Failure to recognize and respond to how rapidly illegal drug markets have changed with the arrival of illegally manufactured synthetic opioids will continue to put many Americans at risk of exposure to fentanyl, endangering the lives of hundreds of thousands more for years to come.
For decades, elected officials brushed off harm reduction as a viable option for reducing the harms of drug use over concerns of enabling drug consumption. But now, these strategies are front and center, spoken aloud, from the largest podium in the land, and during prime time. What caused this historic about-face?
Synthetic opioids are likely to increasingly reach illegal drug markets. Failure to recognize and respond to how rapidly drug markets have changed with the arrival of illegally manufactured synthetic opioids will continue to put many at risk of exposure to fentanyl, endangering the lives of hundreds of thousands more Americans for years to come.
Some communities hard hit by the opioid crisis are interested in opening supervised consumption sites—places where people who use drugs can do so under supervision of trained staff. What could be done to make it easier to pilot and evaluate these sites in the United States?
Australia is at risk of a fentanyl problem, but it is better prepared than North America. If the country can make the same kind of concerted effort it did to keep COVID-19 at bay, that could save thousands of lives.
After counties in South Dakota implemented a 24/7 sobriety program, repeat arrests for impaired driving decreased in the counties by an average of 12%. North Dakota implemented a similar program and also saw decreases in impaired driving. Can the same results be achieved outside of the Dakotas?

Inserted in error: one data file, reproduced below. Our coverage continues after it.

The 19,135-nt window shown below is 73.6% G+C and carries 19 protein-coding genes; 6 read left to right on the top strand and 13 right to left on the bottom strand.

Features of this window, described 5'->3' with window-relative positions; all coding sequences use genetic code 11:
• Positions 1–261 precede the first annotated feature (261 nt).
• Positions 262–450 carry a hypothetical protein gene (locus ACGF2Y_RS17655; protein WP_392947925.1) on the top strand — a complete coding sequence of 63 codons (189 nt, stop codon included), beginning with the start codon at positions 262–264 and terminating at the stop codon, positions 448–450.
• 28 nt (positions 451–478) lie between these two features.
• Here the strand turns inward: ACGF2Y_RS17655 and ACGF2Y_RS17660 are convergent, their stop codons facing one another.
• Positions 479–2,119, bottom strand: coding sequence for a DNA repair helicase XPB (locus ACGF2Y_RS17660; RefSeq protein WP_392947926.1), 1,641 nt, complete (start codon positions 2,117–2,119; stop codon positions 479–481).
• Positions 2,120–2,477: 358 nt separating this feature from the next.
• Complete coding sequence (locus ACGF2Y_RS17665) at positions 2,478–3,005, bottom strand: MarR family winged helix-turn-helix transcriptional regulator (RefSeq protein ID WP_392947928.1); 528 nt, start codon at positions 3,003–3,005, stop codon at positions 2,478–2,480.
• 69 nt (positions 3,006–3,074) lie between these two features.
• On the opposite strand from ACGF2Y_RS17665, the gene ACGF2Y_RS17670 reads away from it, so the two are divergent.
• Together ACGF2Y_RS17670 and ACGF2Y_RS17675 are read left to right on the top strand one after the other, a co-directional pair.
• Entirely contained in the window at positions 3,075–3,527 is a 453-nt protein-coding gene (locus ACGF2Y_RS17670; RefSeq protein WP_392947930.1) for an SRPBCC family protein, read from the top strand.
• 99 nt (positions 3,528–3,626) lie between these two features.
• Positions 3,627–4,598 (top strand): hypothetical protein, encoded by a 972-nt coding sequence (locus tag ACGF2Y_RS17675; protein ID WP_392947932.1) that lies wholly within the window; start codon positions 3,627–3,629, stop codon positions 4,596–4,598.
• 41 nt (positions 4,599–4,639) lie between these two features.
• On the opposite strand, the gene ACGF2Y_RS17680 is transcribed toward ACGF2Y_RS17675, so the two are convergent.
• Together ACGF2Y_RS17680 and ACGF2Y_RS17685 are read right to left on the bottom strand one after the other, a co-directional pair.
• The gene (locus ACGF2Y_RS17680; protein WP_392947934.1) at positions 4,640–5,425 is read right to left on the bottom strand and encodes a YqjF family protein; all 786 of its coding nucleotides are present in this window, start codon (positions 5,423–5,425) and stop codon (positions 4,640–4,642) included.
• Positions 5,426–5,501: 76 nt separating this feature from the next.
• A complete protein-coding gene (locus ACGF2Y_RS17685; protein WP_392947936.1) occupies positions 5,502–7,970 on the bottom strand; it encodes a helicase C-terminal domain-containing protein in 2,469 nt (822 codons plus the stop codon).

Despite the many clinical trials that have demonstrated the effectiveness and safety of treatments for alcohol use disorder, we still know little about whether men and women respond differently to treatment. Without knowing whether recommended treatments are effective for women, women are vulnerable to the consequences of alcohol misuse.
Policymakers can wield a multitude of tools to address vaping-related illness. Cannabis policy reform is one option. But policymakers may face challenges in balancing comprehensive regulatory design that promotes product safety with its potential to bolster the illegal and unregulated market.
A global settlement with pharmaceutical companies has started to appear more and more likely. Even with billions of dollars, the settlement resources won't be unlimited. To avoid mistakes made in the tobacco master settlement agreement, any opioid funds must be carefully allocated.
Although opioid prescriptions in the U.S. have fallen, opioid overdose deaths remain at historic levels. The continued spread of fentanyl and other illicitly manufactured synthetic opioids suggests the problem could still get worse.
Marijuana policy is a growing topic of discussion, and laws are starting to change. Ten choices confronting jurisdictions considering legalization cover many of the critical decisions that will determine whether removing prohibition is a good idea.
Currently, evidence for the safety, harmfulness, utility, and addictiveness of e-cigarettes is lacking. The questions that research needs to answer, however, are clear as day—particularly since business is booming.